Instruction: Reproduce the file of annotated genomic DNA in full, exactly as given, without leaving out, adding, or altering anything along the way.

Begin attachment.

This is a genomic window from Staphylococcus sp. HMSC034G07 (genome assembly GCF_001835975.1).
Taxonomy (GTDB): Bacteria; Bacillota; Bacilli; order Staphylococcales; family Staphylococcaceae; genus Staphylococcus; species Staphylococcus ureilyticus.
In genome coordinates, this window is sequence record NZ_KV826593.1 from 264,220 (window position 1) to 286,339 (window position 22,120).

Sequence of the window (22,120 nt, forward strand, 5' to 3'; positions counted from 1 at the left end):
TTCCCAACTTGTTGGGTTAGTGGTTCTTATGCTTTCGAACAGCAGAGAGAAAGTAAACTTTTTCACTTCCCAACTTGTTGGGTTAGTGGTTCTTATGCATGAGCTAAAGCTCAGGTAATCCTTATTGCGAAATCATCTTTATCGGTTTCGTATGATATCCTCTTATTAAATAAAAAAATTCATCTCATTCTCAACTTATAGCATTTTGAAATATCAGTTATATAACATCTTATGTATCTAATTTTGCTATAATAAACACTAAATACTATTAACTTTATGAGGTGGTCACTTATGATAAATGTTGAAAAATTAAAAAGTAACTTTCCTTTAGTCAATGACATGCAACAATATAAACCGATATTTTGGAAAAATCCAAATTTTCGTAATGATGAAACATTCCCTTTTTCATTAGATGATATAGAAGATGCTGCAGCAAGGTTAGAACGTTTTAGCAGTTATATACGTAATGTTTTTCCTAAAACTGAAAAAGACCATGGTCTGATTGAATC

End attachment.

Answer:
This is a genomic window from Staphylococcus sp. HMSC034G07 (genome assembly GCF_001835975.1).
Taxonomy (GTDB): Bacteria; Bacillota; Bacilli; order Staphylococcales; family Staphylococcaceae; genus Staphylococcus; species Staphylococcus ureilyticus.
In genome coordinates, this window is sequence record NZ_KV826593.1 from 264,220 (window position 1) to 286,339 (window position 22,120).

Sequence of the window (22,120 nt, forward strand, 5' to 3'; positions counted from 1 at the left end):
TTCCCAACTTGTTGGGTTAGTGGTTCTTATGCTTTCGAACAGCAGAGAGAAAGTAAACTTTTTCACTTCCCAACTTGTTGGGTTAGTGGTTCTTATGCATGAGCTAAAGCTCAGGTAATCCTTATTGCGAAATCATCTTTATCGGTTTCGTATGATATCCTCTTATTAAATAAAAAAATTCATCTCATTCTCAACTTATAGCATTTTGAAATATCAGTTATATAACATCTTATGTATCTAATTTTGCTATAATAAACACTAAATACTATTAACTTTATGAGGTGGTCACTTATGATAAATGTTGAAAAATTAAAAAGTAACTTTCCTTTAGTCAATGACATGCAACAATATAAACCGATATTTTGGAAAAATCCAAATTTTCGTAATGATGAAACATTCCCTTTTTCATTAGATGATATAGAAGATGCTGCAGCAAGGTTAGAACGTTTTAGCAGTTATATACGTAATGTTTTTCCTAAAACTGAAAAAGACCATGGTCTGATTGAATC